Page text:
ACME INK'D by Talon Bunn


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  1. Talon Bunn

    Talon Bunn GoComics PRO Member said, over 3 years ago


    So ends the first ACME INK’D miniseries, and one I’m rather happy with, when all is said and done. All is done, thus, the final say.

    First, let me state quite happily, I like Christmas a lot. It’s in the top 3 of my favorite times all year. That’s possibly why this project was so dear to me. I had a fantastic writing teacher in college tell me, “Write what you know. If you try to write what you don’t, it’ll look fake, read bad and no one will buy it.” I recently read another writer who quite candidly reported, “People on the internet don’t get satire.” So, yeah, there was that.

    This little miniseries was originally inspired by a quartet of jerks. I work in the hospitality industry. It’s my job to make everyone feel welcome and leave just the same. Everyone, regardless of race or religion (or lack thereof). So when the holidays come around, I, like most of the other workers who are mindful of peoples’ feelings while on the clock, wish all mankind who pass through the door a happy holiday. It’s just a nice way to say goodbye to everybody. But a few years ago, something nasty started happening. Every so often I’d get some lunkhead, full of arrogant, self-importance, who’d fire back something like, “You mean Merry Christmas!” as if he and his fellow Christians invented the event. They didn’t, of course. You’d think in the information age that would be common knowledge (the pagans, Saturnalia, that no-no in the Bible about decorating trees, etc.) but apparently it isn’t. Regardless, as someone who’d like to avoid food-stamps & unemployment (as being in the Hospitality Industry is a constant flirtation with that lifestyle, anyway), one learns to grin and shoulder the brunt of these blunt retorts, nodding and wishing them a most insincere pleasantry as they leave.

    But in the past few years the presence of these Yule Time dolts has been growing. They come on harder and and louder than their ugly sweaters and do all save bang upon the walls to get their bleak merriness across. And it was the week after Thanksgiving, in the beginning of December, when I walked into work wondering how long it would be until I’d see my first of the season. Not three hours later, while talking to a pair of couples, after what they had all agreed was a wonderful time, I bid them farewell and added, “Happy Holidays.”
    “You mean, Merry Christmas,” proclaimed a barrel-chested Baby Boomer. It’s almost always a Baby Boomer. On the rare chance may be someone older—who’s yet to learn that life’s too short to care—but it’s usually a Boomer, booming.
    “Yes, Merry Christmas!” echoed his wife—a forced smile masking neither the tightness of her tone or the spite in her sharp little eyes.
    “Yes, we say Merry Christmas!” chimed in another woman tersely, followed quickly by her husband who added bluntly, “Merry Christmas!”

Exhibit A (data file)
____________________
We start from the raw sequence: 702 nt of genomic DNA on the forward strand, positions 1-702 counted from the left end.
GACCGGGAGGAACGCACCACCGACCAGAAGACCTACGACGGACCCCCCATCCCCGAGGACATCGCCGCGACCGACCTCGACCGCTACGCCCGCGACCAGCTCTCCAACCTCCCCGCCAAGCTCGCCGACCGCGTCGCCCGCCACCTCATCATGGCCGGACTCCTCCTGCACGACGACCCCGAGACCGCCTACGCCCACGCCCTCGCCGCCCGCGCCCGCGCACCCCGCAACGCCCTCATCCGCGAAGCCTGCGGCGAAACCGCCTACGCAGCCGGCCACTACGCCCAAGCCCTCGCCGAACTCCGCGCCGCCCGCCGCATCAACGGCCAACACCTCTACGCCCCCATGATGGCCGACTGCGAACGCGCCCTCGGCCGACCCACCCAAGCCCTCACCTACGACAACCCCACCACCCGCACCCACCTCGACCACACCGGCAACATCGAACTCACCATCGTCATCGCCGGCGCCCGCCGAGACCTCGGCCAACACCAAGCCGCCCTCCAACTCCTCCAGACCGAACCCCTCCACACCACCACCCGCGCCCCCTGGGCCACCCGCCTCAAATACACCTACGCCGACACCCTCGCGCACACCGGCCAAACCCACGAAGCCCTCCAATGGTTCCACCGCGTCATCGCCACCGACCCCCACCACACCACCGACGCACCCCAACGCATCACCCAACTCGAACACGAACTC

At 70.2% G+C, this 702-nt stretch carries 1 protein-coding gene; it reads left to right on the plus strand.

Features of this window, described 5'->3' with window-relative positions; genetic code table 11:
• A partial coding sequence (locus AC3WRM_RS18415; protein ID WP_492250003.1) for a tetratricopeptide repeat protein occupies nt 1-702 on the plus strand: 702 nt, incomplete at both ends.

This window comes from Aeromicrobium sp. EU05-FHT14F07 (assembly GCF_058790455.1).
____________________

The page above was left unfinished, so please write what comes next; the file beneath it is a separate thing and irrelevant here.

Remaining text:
It was four against one—the underdog pinned by his paycheck into submission. This is the level of bravery we find in these Christmas Crusaders.

    So it was my helplessness in the situation—my inability to speak freely—that prompted me to go home that night and draw Part One. No idea what I was doing or where it would go, just had to get it out. I just had to make fun of the bullies. For that’s what they are, as it takes no amount of bravery to holler at someone unable to speak their mind in reply. As the days unfolded and I started playing with the two characters, people started telling me their experiences with this amazing brand of Christmas aggression. With each new account came the inevitable side-note that, more so than ever before, these self-proclaimed Cheek-Turners were ditching the meek and humble routine and going for the naked throat in much greater numbers. No longer a sparse anomaly, it’s turned into a public rash. One I fear I’ve long seen coming. Having grown up in the Bible Belt, having heard about this attack on December 25th as far back as my youth, then the War On Christmas, billowing from the cultural leaders of white, middle-class America, I had more than enough inspiration to draw from.


    It took until 2/3rds into the story before the first comment came in regarding stereotypes. I was a little surprised it happened so late in the telling. Regardless, if there’s one thing I learned all too well this year with my art, is that even if you don’t intend on presenting a stereotype, viewers will insert their own anyway. It’s almost better to use them because at least then you can guide the reader to where they’re supposed to go, rather than relying on whatever extra material they’re going to supply that might wreck the whole point. Also, when telling a story about stereotypes, it’s unavoidable side-step them. All you can do it try to provide just enough variation on a theme so that they remain interesting. Considering all my limitations, I tried.